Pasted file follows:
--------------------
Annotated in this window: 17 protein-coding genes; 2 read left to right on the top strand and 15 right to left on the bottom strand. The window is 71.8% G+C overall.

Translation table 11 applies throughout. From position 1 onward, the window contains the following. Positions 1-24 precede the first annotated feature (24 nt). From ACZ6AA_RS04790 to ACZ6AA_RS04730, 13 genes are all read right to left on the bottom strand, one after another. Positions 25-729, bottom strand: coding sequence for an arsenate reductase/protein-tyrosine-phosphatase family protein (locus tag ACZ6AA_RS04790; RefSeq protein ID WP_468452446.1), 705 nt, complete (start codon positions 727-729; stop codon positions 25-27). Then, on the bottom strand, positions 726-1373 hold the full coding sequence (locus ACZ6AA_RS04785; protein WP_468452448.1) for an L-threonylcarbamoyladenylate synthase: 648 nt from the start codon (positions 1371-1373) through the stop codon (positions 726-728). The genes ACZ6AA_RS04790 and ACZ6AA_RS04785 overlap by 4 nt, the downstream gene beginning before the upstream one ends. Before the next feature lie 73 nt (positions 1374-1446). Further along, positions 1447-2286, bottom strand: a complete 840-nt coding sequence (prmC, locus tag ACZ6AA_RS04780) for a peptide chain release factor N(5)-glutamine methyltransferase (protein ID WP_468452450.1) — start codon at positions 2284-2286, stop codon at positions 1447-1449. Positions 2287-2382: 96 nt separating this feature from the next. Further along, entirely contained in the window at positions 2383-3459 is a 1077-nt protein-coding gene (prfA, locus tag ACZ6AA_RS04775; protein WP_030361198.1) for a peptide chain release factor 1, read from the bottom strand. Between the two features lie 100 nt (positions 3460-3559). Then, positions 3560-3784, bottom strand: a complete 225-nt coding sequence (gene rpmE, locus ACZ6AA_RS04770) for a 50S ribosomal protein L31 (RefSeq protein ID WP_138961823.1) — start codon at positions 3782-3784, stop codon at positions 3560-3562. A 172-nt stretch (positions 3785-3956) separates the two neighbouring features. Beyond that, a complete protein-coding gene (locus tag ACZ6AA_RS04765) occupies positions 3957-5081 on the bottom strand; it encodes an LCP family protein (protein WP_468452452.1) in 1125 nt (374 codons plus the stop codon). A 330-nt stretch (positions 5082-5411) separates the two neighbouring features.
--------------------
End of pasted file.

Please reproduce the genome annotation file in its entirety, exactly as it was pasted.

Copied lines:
Annotated in this window: 17 protein-coding genes; 2 read left to right on the top strand and 15 right to left on the bottom strand. The window is 71.8% G+C overall.

Translation table 11 applies throughout. From position 1 onward, the window contains the following. Positions 1-24 precede the first annotated feature (24 nt). From ACZ6AA_RS04790 to ACZ6AA_RS04730, 13 genes are all read right to left on the bottom strand, one after another. Positions 25-729, bottom strand: coding sequence for an arsenate reductase/protein-tyrosine-phosphatase family protein (locus tag ACZ6AA_RS04790; RefSeq protein ID WP_468452446.1), 705 nt, complete (start codon positions 727-729; stop codon positions 25-27). Then, on the bottom strand, positions 726-1373 hold the full coding sequence (locus ACZ6AA_RS04785; protein WP_468452448.1) for an L-threonylcarbamoyladenylate synthase: 648 nt from the start codon (positions 1371-1373) through the stop codon (positions 726-728). The genes ACZ6AA_RS04790 and ACZ6AA_RS04785 overlap by 4 nt, the downstream gene beginning before the upstream one ends. Before the next feature lie 73 nt (positions 1374-1446). Further along, positions 1447-2286, bottom strand: a complete 840-nt coding sequence (prmC, locus tag ACZ6AA_RS04780) for a peptide chain release factor N(5)-glutamine methyltransferase (protein ID WP_468452450.1) — start codon at positions 2284-2286, stop codon at positions 1447-1449. Positions 2287-2382: 96 nt separating this feature from the next. Further along, entirely contained in the window at positions 2383-3459 is a 1077-nt protein-coding gene (prfA, locus tag ACZ6AA_RS04775; protein WP_030361198.1) for a peptide chain release factor 1, read from the bottom strand. Between the two features lie 100 nt (positions 3460-3559). Then, positions 3560-3784, bottom strand: a complete 225-nt coding sequence (gene rpmE, locus ACZ6AA_RS04770) for a 50S ribosomal protein L31 (RefSeq protein ID WP_138961823.1) — start codon at positions 3782-3784, stop codon at positions 3560-3562. A 172-nt stretch (positions 3785-3956) separates the two neighbouring features. Beyond that, a complete protein-coding gene (locus tag ACZ6AA_RS04765) occupies positions 3957-5081 on the bottom strand; it encodes an LCP family protein (protein WP_468452452.1) in 1125 nt (374 codons plus the stop codon). A 330-nt stretch (positions 5082-5411) separates the two neighbouring features.